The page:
An adjacent Compass Lounge encourages visitors to explore the NMM’s archives through interactive display boards, using touch-sensitive navigation tools to scan an impressive array of maps, charts, diagrams, artefacts, and oceanic paintings.
On crossing the NMM’s newly inaugurated threshold (which is now to act as the main entranceway to the entire museum) and entering the light-rich foyer, what grabs one’s attention is a gaping void in the floor. A great glass elevator and similarly modern staircase lead the way to a basement exhibition space marked for temporary displays, currently housing an intriguing installation by United Visual Artists and Cape Farewell entitled High Arctic which is well worth a visit. Visitors are invited to take a UV torch into the darkened room to examine thousands of creamy columns hidden in the blackness, each representing a real glacier in Svalbard.
Despite the lack of natural light within the prime exhibition spaces, the design team have gone to great lengths to encourage the sun’s rays to penetrate the extension’s walls. A handful of protruding light bays have been inserted above the central foyer to draw light in directly above the initial depression into the lower temporary gallery, and great walls of glass at the front of the extension allow the weak London sunshine to infiltrate the space. The effect is surprisingly efficient yet lacks the intensity of Rick Mather Architects/BDP's neighbouring Neptune Court scheme from 1999 which illuminates an internal covered plaza and places the remainder of the NMM’s exhibition spaces in the shade.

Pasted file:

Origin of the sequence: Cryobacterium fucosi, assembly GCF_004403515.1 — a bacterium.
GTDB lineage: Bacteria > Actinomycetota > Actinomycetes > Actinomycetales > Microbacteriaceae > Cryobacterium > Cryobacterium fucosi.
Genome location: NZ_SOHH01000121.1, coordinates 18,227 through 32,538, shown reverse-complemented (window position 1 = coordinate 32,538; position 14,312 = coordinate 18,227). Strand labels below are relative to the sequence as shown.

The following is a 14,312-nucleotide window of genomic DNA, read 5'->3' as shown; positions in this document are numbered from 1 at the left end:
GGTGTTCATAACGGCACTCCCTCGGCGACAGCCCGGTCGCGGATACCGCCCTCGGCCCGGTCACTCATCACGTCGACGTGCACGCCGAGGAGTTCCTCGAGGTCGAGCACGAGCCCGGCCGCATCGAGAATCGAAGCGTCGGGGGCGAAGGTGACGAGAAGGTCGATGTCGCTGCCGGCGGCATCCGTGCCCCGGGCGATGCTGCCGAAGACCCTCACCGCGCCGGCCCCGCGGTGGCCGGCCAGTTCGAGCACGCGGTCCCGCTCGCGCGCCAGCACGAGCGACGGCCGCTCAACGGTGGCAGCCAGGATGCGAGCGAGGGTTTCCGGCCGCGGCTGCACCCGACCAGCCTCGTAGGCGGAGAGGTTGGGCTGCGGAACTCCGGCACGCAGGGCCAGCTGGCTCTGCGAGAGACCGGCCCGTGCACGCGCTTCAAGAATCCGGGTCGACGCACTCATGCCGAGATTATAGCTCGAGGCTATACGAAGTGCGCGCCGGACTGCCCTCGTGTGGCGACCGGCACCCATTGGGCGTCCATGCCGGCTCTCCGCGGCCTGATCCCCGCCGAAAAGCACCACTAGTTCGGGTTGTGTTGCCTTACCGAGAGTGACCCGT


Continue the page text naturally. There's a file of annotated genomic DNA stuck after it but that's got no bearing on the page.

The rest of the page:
Light was not the end goal for the Sammy Ofer Wing however. During exhaustive early development work it was discovered that a high percentage of visitors to the neighbouring Royal Observatory were either unable to access the adjoining NMM or were unaware that they could do so. Landscape designers Churchman Landscape Architects have opened up the external space, introducing a broad walkway linking the NMM to the Observatory both visually and geographically, and inserting a 160m-long stepped rill as a subtle reference to maritime culture.
Stonework specialist Szerelmey was responsible for the sensitive Portland Stone cladding and paving, working in close collaboration with the architects to complete a responsive, contemporary addition to this classic Unesco World Heritage Site. Andy Whiterod of Szerelmey explains: “The Portland Stone is particularly striking and it is used on the original Museum. I believe it was the natural choice for the architects who required a modern finish that was in keeping with the area’s surroundings.”
As Julian Weyer divulged in an interview with WAN: “It is hard to choose a favourite part of the new wing but what I feel is most important here is that museum and park have become one which makes a grand difference. The archives and the creation of new exhibition space are fantastically important here but the really big change that people will feel – even if they don’t enter all the interior changes to the museum – is that park and museum now blend together.” And so the design team’s work is done.